Magazine article Diverse Issues in Higher Education

#BlackLivesMatter Becoming Vital Part of Dialogue on Campuses

Magazine article Diverse Issues in Higher Education

#BlackLivesMatter Becoming Vital Part of Dialogue on Campuses

Article excerpt

As students of color continue to find ways to process the events that have unfolded recently across the country, faculty and staff are also working to find ways to help students with this process--and cope themselves.

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From changing curricula, to even a new textbook titled Black Lives Matter, to finding its place in protests with the students, the #BlackLivesMatter movement is eking its way into not just higher ed but K-12 discussions as well.

Macalester College professor of American studies Duchess Harris said that, at the beginning of the fall 2014 semester, she found herself incorporating news clippings and materials about Mike Brown and some of the others slain by police around the country.

Because the semester started just a few weeks after the events in Ferguson, Missouri, burst into the nations consciousness, Harris said she knew that her students would be looking for an outlet to discuss those things and would be looking to make historical connections.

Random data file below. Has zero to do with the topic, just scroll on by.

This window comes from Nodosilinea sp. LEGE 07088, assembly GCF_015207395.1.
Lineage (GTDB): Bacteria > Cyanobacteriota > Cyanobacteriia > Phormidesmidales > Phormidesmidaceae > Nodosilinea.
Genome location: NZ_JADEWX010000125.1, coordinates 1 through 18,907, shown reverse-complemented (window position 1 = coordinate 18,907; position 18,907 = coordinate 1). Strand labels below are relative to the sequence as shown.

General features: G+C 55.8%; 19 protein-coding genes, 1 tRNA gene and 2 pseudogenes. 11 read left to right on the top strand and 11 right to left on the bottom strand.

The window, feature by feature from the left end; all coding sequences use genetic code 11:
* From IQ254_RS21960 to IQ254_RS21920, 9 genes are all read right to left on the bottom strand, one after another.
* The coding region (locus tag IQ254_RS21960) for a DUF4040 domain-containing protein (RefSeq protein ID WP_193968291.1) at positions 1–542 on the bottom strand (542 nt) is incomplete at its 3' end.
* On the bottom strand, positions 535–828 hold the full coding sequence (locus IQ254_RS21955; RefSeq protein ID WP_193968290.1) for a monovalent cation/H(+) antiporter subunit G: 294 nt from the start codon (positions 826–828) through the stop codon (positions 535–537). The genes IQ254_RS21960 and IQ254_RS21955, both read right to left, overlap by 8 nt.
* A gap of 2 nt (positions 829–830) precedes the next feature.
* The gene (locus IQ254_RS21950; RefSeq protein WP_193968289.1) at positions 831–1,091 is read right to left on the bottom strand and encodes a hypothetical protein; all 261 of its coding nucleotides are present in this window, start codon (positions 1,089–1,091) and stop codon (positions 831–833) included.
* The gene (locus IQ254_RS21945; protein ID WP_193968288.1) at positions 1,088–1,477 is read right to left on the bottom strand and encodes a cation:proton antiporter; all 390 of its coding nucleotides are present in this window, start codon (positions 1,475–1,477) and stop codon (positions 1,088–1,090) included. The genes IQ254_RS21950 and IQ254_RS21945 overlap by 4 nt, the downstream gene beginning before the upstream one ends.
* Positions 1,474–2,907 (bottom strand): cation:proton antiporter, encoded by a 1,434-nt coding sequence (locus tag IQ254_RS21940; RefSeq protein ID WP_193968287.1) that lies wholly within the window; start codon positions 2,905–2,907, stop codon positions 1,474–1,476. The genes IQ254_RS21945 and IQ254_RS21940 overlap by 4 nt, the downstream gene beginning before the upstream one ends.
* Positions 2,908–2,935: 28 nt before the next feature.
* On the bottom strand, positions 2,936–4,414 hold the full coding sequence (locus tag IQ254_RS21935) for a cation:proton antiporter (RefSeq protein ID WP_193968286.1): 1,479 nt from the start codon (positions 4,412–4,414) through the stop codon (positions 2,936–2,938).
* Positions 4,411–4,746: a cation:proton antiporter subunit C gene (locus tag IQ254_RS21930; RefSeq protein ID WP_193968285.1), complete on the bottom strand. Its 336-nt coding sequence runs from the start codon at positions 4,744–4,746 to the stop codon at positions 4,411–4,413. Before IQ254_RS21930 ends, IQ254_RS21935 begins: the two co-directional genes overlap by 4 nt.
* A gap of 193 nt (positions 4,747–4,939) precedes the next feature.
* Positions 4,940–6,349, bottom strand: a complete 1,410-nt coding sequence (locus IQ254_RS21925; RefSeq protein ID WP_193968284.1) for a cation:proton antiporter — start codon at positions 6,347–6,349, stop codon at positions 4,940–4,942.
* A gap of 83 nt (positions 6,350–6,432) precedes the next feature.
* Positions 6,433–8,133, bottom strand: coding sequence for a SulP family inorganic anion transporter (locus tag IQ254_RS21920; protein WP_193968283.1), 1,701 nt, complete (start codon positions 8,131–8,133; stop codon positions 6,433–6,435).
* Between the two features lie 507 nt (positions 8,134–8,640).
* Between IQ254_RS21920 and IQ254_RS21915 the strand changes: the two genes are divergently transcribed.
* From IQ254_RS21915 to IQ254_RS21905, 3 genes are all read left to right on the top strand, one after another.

"A lot of people want to talk about it; it's just a lot of people don't know how to talk about it and a lot of people don't have the tools to talk about it," she said.

So when she was approached by Abdo Press to help author a textbook to provide such a tool, Harris said she was happy to do so.

The book, which covers a three-year history from Trayvon Martin to Freddie Gray, is primarily geared toward sixth-grade to 12th-grade students, though Harris said she believes "this is a useful tool for many age groups, and I think it's an important way to open up dialogue."

For some institutions at the heart of the conflicts, controlling the dialogue became crucial.

"We were impacted significantly, from the standpoint of the images that were being shown," said Morgan State University President David Wilson, whose Baltimore campus was thought by some parents to be at the center of the protests unfolding in the wake of Freddie Gray's death in police custody.

"We had to immediately communicate with our university community about what was happening" because many families were not getting accurate information about the extent of the threat in the city.

Many students who were enrolled at the time, said Wilson, were "very concerned about what they perceived about the senseless killings."

So, "in the great tradition of Morgan," they organized "peaceful protests" and clean-up efforts, said Wilson, who joined in some of the work. …

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